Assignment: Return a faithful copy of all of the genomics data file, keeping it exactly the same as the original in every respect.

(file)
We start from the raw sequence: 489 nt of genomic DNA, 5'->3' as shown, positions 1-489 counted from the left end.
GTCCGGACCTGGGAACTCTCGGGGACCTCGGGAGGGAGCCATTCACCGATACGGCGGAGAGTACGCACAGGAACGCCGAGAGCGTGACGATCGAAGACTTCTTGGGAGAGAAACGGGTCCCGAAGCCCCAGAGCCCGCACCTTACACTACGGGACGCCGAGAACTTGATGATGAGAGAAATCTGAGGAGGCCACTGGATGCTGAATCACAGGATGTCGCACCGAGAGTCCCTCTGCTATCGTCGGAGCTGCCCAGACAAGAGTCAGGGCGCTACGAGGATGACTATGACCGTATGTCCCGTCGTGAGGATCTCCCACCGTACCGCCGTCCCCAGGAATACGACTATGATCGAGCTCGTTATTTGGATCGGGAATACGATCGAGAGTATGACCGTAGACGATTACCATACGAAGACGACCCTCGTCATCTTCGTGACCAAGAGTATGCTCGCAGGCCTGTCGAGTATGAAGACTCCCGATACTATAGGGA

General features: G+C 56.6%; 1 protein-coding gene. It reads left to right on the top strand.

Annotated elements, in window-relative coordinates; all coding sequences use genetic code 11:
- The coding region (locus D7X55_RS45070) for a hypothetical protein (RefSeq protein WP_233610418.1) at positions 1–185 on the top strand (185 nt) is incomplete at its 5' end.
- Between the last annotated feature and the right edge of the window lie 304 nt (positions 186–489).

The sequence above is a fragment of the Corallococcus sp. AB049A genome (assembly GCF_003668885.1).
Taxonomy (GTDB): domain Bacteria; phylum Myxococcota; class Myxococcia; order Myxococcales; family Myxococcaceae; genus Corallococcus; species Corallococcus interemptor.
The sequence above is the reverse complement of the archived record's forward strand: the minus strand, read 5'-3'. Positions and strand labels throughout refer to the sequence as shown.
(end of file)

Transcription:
We start from the raw sequence: 489 nt of genomic DNA, 5'->3' as shown, positions 1-489 counted from the left end.
GTCCGGACCTGGGAACTCTCGGGGACCTCGGGAGGGAGCCATTCACCGATACGGCGGAGAGTACGCACAGGAACGCCGAGAGCGTGACGATCGAAGACTTCTTGGGAGAGAAACGGGTCCCGAAGCCCCAGAGCCCGCACCTTACACTACGGGACGCCGAGAACTTGATGATGAGAGAAATCTGAGGAGGCCACTGGATGCTGAATCACAGGATGTCGCACCGAGAGTCCCTCTGCTATCGTCGGAGCTGCCCAGACAAGAGTCAGGGCGCTACGAGGATGACTATGACCGTATGTCCCGTCGTGAGGATCTCCCACCGTACCGCCGTCCCCAGGAATACGACTATGATCGAGCTCGTTATTTGGATCGGGAATACGATCGAGAGTATGACCGTAGACGATTACCATACGAAGACGACCCTCGTCATCTTCGTGACCAAGAGTATGCTCGCAGGCCTGTCGAGTATGAAGACTCCCGATACTATAGGGA

General features: G+C 56.6%; 1 protein-coding gene. It reads left to right on the top strand.

Annotated elements, in window-relative coordinates; all coding sequences use genetic code 11:
- The coding region (locus D7X55_RS45070) for a hypothetical protein (RefSeq protein WP_233610418.1) at positions 1–185 on the top strand (185 nt) is incomplete at its 5' end.
- Between the last annotated feature and the right edge of the window lie 304 nt (positions 186–489).

The sequence above is a fragment of the Corallococcus sp. AB049A genome (assembly GCF_003668885.1).
Taxonomy (GTDB): domain Bacteria; phylum Myxococcota; class Myxococcia; order Myxococcales; family Myxococcaceae; genus Corallococcus; species Corallococcus interemptor.
The sequence above is the reverse complement of the archived record's forward strand: the minus strand, read 5'-3'. Positions and strand labels throughout refer to the sequence as shown.